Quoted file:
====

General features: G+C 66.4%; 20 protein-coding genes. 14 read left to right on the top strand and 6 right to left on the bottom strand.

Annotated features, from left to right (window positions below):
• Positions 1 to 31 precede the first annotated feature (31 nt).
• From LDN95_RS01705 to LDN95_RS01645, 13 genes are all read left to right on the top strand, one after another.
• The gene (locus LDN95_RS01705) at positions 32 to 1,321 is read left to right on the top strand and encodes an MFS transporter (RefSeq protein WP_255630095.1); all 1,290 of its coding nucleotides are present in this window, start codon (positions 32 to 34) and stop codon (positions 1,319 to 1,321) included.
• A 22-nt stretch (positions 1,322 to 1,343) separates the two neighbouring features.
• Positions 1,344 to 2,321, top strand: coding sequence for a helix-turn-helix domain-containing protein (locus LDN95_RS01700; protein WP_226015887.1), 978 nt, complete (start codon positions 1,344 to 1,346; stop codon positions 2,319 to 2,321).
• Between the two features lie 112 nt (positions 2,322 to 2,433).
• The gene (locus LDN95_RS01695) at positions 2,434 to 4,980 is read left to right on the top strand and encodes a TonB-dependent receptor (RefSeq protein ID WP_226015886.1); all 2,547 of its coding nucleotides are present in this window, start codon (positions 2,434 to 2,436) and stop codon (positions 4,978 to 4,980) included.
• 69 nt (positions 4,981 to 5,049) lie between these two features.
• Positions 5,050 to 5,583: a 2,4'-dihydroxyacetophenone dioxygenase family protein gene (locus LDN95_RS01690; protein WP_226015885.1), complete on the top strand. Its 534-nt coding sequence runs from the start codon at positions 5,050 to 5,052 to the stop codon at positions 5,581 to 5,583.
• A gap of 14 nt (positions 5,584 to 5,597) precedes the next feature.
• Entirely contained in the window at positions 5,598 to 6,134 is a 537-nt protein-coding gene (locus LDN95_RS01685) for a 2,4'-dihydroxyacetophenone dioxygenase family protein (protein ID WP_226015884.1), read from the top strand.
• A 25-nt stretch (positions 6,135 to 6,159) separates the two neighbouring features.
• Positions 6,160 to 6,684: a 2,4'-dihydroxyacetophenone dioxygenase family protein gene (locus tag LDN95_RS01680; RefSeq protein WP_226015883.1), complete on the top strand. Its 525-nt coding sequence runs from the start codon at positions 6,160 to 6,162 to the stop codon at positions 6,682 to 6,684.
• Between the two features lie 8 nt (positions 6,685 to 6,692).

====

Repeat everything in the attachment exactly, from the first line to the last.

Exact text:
General features: G+C 66.4%; 20 protein-coding genes. 14 read left to right on the top strand and 6 right to left on the bottom strand.

Annotated features, from left to right (window positions below):
• Positions 1 to 31 precede the first annotated feature (31 nt).
• From LDN95_RS01705 to LDN95_RS01645, 13 genes are all read left to right on the top strand, one after another.
• The gene (locus LDN95_RS01705) at positions 32 to 1,321 is read left to right on the top strand and encodes an MFS transporter (RefSeq protein WP_255630095.1); all 1,290 of its coding nucleotides are present in this window, start codon (positions 32 to 34) and stop codon (positions 1,319 to 1,321) included.
• A 22-nt stretch (positions 1,322 to 1,343) separates the two neighbouring features.
• Positions 1,344 to 2,321, top strand: coding sequence for a helix-turn-helix domain-containing protein (locus LDN95_RS01700; protein WP_226015887.1), 978 nt, complete (start codon positions 1,344 to 1,346; stop codon positions 2,319 to 2,321).
• Between the two features lie 112 nt (positions 2,322 to 2,433).
• The gene (locus LDN95_RS01695) at positions 2,434 to 4,980 is read left to right on the top strand and encodes a TonB-dependent receptor (RefSeq protein ID WP_226015886.1); all 2,547 of its coding nucleotides are present in this window, start codon (positions 2,434 to 2,436) and stop codon (positions 4,978 to 4,980) included.
• 69 nt (positions 4,981 to 5,049) lie between these two features.
• Positions 5,050 to 5,583: a 2,4'-dihydroxyacetophenone dioxygenase family protein gene (locus LDN95_RS01690; protein WP_226015885.1), complete on the top strand. Its 534-nt coding sequence runs from the start codon at positions 5,050 to 5,052 to the stop codon at positions 5,581 to 5,583.
• A gap of 14 nt (positions 5,584 to 5,597) precedes the next feature.
• Entirely contained in the window at positions 5,598 to 6,134 is a 537-nt protein-coding gene (locus LDN95_RS01685) for a 2,4'-dihydroxyacetophenone dioxygenase family protein (protein ID WP_226015884.1), read from the top strand.
• A 25-nt stretch (positions 6,135 to 6,159) separates the two neighbouring features.
• Positions 6,160 to 6,684: a 2,4'-dihydroxyacetophenone dioxygenase family protein gene (locus tag LDN95_RS01680; RefSeq protein WP_226015883.1), complete on the top strand. Its 525-nt coding sequence runs from the start codon at positions 6,160 to 6,162 to the stop codon at positions 6,682 to 6,684.
• Between the two features lie 8 nt (positions 6,685 to 6,692).